by Susan Knowles
Two summers ago, University School art teacher Delia Seigenthaler spent two weeks of her precious time off taking an art class. Working with Elisabeth Higgins O’Connor at Anderson Ranch, a serious art retreat and craft school located high in the mountains of Colorado, both guided and reinforced her direction as an artist. Higgins O’Connor creates large, free-standing sculptural forms from scavenged materials, such as scrap cloth, upholstery, foam, bedspreads, clothing, blankets, and other stray fabrics. She binds and sews them together, attaching them to her own armatures, then adorns them with found objects and additional stitching and shaping to create otherworldly beings, often big-headed creatures.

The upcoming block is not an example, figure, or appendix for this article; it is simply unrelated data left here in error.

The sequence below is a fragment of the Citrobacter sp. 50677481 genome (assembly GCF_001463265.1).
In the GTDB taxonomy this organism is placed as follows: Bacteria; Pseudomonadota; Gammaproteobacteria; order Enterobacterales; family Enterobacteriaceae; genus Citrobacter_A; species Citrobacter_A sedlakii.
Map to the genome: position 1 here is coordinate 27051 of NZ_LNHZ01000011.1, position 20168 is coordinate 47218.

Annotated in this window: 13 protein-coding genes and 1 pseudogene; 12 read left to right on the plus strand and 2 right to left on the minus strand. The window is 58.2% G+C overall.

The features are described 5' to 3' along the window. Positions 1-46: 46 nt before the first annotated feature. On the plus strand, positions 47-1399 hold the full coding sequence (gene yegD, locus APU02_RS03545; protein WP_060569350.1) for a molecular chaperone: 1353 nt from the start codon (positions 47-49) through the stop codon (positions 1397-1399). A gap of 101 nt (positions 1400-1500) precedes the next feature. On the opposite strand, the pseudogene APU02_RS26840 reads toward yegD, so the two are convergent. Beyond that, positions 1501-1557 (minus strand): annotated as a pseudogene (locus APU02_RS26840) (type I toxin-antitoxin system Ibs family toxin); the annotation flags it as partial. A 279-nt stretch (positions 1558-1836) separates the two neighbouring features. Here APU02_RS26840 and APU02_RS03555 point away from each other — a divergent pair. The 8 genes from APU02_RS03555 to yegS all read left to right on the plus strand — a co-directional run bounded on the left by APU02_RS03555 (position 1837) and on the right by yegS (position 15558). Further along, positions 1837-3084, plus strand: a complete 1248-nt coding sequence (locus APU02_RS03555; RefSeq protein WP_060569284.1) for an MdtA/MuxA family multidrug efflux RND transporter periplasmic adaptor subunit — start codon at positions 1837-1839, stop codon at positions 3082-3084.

Seigenthaler has always created “collage,” a juxtaposition of materials assembled out of used and worn items. She is inspired by things others have left behind. Collage is usually thought of as paper pasted on a flat surface, but Seigenthaler pieces and layers in three dimensions as well as two. Such an “indirect” way of working keeps her surprised and wanting to see where it will lead. “I like the process of putting things together and letting them explain themselves to me.” So, it was not so much that she learned anything particularly new at Anderson Ranch as that she picked up some techniques to further an already well-developed sense of where she is going as an artist.